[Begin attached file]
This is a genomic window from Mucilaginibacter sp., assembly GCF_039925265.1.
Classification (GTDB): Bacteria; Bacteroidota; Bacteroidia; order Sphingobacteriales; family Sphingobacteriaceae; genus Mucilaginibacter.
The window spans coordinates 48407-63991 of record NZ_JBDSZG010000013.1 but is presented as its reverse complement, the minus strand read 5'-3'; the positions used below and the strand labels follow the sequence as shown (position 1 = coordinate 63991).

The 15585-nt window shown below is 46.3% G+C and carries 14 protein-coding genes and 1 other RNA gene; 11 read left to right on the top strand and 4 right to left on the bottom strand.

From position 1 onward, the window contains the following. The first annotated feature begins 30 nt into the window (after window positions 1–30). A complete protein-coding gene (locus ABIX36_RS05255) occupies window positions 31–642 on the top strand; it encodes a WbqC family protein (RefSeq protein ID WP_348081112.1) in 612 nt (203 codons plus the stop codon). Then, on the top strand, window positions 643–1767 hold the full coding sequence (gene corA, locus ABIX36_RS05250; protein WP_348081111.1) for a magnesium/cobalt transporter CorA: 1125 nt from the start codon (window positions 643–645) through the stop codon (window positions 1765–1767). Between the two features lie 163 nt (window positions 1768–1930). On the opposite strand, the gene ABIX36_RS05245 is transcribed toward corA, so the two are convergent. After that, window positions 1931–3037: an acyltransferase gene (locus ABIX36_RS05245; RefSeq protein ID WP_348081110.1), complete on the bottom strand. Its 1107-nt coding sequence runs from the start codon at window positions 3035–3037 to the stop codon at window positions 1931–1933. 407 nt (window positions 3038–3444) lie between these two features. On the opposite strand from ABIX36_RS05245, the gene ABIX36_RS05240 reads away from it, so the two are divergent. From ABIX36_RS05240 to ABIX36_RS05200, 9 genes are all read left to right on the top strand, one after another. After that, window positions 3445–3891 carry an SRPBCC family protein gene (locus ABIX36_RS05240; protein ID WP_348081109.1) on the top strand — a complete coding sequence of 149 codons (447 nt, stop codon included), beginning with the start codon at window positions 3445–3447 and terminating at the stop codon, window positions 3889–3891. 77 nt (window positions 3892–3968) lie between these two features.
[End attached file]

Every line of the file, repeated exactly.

This is a genomic window from Mucilaginibacter sp., assembly GCF_039925265.1.
Classification (GTDB): Bacteria; Bacteroidota; Bacteroidia; order Sphingobacteriales; family Sphingobacteriaceae; genus Mucilaginibacter.
The window spans coordinates 48407-63991 of record NZ_JBDSZG010000013.1 but is presented as its reverse complement, the minus strand read 5'-3'; the positions used below and the strand labels follow the sequence as shown (position 1 = coordinate 63991).

The 15585-nt window shown below is 46.3% G+C and carries 14 protein-coding genes and 1 other RNA gene; 11 read left to right on the top strand and 4 right to left on the bottom strand.

From position 1 onward, the window contains the following. The first annotated feature begins 30 nt into the window (after window positions 1–30). A complete protein-coding gene (locus ABIX36_RS05255) occupies window positions 31–642 on the top strand; it encodes a WbqC family protein (RefSeq protein ID WP_348081112.1) in 612 nt (203 codons plus the stop codon). Then, on the top strand, window positions 643–1767 hold the full coding sequence (gene corA, locus ABIX36_RS05250; protein WP_348081111.1) for a magnesium/cobalt transporter CorA: 1125 nt from the start codon (window positions 643–645) through the stop codon (window positions 1765–1767). Between the two features lie 163 nt (window positions 1768–1930). On the opposite strand, the gene ABIX36_RS05245 is transcribed toward corA, so the two are convergent. After that, window positions 1931–3037: an acyltransferase gene (locus ABIX36_RS05245; RefSeq protein ID WP_348081110.1), complete on the bottom strand. Its 1107-nt coding sequence runs from the start codon at window positions 3035–3037 to the stop codon at window positions 1931–1933. 407 nt (window positions 3038–3444) lie between these two features. On the opposite strand from ABIX36_RS05245, the gene ABIX36_RS05240 reads away from it, so the two are divergent. From ABIX36_RS05240 to ABIX36_RS05200, 9 genes are all read left to right on the top strand, one after another. After that, window positions 3445–3891 carry an SRPBCC family protein gene (locus ABIX36_RS05240; protein ID WP_348081109.1) on the top strand — a complete coding sequence of 149 codons (447 nt, stop codon included), beginning with the start codon at window positions 3445–3447 and terminating at the stop codon, window positions 3889–3891. 77 nt (window positions 3892–3968) lie between these two features.